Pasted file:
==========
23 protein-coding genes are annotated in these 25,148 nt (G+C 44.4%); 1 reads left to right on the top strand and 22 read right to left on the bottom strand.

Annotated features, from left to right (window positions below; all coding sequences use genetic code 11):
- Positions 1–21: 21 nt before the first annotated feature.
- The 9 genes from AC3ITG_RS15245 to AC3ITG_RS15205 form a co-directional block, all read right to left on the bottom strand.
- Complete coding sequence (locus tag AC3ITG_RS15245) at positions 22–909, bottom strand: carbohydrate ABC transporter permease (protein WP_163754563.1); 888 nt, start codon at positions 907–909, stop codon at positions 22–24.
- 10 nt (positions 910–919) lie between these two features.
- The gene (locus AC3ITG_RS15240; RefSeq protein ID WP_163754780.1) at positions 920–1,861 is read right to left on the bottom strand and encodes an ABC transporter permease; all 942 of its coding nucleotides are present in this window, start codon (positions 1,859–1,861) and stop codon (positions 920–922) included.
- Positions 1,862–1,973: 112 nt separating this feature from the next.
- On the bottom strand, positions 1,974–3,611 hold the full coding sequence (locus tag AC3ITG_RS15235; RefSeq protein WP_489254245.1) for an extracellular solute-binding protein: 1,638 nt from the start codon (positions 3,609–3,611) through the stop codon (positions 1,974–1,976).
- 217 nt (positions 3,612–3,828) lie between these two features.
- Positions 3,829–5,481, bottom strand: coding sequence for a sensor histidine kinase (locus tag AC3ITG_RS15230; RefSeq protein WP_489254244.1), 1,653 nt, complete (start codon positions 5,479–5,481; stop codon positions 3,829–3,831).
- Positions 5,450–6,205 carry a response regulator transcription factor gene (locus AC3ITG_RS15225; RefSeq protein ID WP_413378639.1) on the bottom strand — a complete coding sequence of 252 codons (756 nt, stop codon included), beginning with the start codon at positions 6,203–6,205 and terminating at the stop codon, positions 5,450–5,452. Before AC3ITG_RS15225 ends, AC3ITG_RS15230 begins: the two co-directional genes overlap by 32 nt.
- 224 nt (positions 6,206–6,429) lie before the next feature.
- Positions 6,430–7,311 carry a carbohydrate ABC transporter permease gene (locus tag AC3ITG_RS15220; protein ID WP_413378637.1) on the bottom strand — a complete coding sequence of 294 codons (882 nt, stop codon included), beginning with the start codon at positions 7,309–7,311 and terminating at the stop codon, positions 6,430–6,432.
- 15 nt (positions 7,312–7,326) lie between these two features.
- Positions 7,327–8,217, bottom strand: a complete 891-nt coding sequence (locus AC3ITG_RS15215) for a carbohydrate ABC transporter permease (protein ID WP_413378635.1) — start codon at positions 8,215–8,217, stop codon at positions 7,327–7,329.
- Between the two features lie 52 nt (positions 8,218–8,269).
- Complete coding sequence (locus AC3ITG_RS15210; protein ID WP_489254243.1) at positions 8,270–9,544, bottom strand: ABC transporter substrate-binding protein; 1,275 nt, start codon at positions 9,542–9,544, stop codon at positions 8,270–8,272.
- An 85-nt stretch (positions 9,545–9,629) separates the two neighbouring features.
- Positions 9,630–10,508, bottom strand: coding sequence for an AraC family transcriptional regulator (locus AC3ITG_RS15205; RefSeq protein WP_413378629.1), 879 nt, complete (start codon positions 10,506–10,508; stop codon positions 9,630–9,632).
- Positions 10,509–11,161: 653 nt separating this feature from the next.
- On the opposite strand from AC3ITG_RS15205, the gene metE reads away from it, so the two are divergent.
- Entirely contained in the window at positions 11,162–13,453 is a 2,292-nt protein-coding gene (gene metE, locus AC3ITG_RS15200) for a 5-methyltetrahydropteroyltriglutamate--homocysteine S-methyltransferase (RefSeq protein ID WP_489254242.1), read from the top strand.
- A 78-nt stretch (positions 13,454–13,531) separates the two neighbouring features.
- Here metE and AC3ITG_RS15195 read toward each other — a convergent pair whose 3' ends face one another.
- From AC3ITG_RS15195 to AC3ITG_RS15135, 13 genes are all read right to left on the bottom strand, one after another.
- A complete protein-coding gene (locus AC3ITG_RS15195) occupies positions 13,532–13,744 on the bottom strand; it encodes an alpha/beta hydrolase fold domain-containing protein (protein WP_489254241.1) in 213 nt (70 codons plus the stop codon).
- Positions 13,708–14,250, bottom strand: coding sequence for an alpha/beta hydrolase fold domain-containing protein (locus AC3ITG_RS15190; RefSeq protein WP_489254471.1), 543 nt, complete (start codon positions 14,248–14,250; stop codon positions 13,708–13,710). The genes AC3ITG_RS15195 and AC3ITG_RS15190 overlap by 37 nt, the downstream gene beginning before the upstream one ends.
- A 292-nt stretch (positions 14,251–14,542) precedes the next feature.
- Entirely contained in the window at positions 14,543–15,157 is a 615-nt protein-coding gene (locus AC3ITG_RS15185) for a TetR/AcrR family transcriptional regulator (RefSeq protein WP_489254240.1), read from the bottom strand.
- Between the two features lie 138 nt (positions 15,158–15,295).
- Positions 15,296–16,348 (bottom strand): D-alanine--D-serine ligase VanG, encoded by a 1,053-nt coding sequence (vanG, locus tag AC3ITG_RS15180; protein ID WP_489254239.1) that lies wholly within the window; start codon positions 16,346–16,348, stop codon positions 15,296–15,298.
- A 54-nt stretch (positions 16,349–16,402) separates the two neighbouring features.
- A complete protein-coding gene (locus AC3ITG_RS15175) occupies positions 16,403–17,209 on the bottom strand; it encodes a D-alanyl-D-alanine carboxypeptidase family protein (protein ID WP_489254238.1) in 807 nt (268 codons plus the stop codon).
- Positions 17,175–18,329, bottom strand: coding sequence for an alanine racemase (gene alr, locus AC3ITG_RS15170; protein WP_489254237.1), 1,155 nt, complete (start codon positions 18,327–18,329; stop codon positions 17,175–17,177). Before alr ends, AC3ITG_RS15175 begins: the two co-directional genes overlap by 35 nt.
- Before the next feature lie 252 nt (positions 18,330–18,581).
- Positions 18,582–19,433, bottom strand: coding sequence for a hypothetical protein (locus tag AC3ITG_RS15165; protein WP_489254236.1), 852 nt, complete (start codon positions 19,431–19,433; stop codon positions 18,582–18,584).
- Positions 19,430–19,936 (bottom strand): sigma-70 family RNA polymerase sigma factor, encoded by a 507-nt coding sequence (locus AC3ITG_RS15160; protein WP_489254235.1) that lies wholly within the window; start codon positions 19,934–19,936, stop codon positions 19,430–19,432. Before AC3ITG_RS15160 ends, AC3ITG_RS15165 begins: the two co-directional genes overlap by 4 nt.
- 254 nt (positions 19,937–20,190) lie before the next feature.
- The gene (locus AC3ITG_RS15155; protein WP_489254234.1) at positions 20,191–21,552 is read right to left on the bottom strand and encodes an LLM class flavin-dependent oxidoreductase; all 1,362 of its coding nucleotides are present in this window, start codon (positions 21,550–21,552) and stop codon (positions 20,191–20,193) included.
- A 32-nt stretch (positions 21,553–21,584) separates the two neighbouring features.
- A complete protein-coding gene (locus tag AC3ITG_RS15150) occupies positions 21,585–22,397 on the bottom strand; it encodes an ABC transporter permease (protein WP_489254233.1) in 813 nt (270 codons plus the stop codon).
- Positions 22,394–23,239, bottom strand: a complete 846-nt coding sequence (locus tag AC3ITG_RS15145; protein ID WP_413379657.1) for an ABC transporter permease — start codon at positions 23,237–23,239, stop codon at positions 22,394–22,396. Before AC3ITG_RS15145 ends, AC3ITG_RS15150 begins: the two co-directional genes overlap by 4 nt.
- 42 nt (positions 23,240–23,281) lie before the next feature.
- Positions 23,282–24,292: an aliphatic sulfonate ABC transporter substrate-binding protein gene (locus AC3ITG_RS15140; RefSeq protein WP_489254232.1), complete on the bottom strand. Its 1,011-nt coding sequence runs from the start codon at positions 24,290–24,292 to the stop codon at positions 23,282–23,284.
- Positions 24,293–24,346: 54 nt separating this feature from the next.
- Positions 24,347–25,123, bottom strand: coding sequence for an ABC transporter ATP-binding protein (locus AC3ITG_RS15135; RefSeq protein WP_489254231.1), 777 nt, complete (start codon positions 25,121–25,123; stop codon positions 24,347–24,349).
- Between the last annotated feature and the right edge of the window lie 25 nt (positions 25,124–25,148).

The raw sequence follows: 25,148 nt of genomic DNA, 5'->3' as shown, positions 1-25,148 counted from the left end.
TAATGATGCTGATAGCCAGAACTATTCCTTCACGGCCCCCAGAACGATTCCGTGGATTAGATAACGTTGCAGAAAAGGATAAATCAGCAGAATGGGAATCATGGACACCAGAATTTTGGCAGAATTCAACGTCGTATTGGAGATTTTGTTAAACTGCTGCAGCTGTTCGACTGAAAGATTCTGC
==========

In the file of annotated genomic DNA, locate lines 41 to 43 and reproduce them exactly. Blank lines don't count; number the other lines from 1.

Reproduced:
- A 32-nt stretch (positions 21,553–21,584) separates the two neighbouring features.
- A complete protein-coding gene (locus tag AC3ITG_RS15150) occupies positions 21,585–22,397 on the bottom strand; it encodes an ABC transporter permease (protein WP_489254233.1) in 813 nt (270 codons plus the stop codon).
- Positions 22,394–23,239, bottom strand: a complete 846-nt coding sequence (locus tag AC3ITG_RS15145; protein ID WP_413379657.1) for an ABC transporter permease — start codon at positions 23,237–23,239, stop codon at positions 22,394–22,396. Before AC3ITG_RS15145 ends, AC3ITG_RS15150 begins: the two co-directional genes overlap by 4 nt.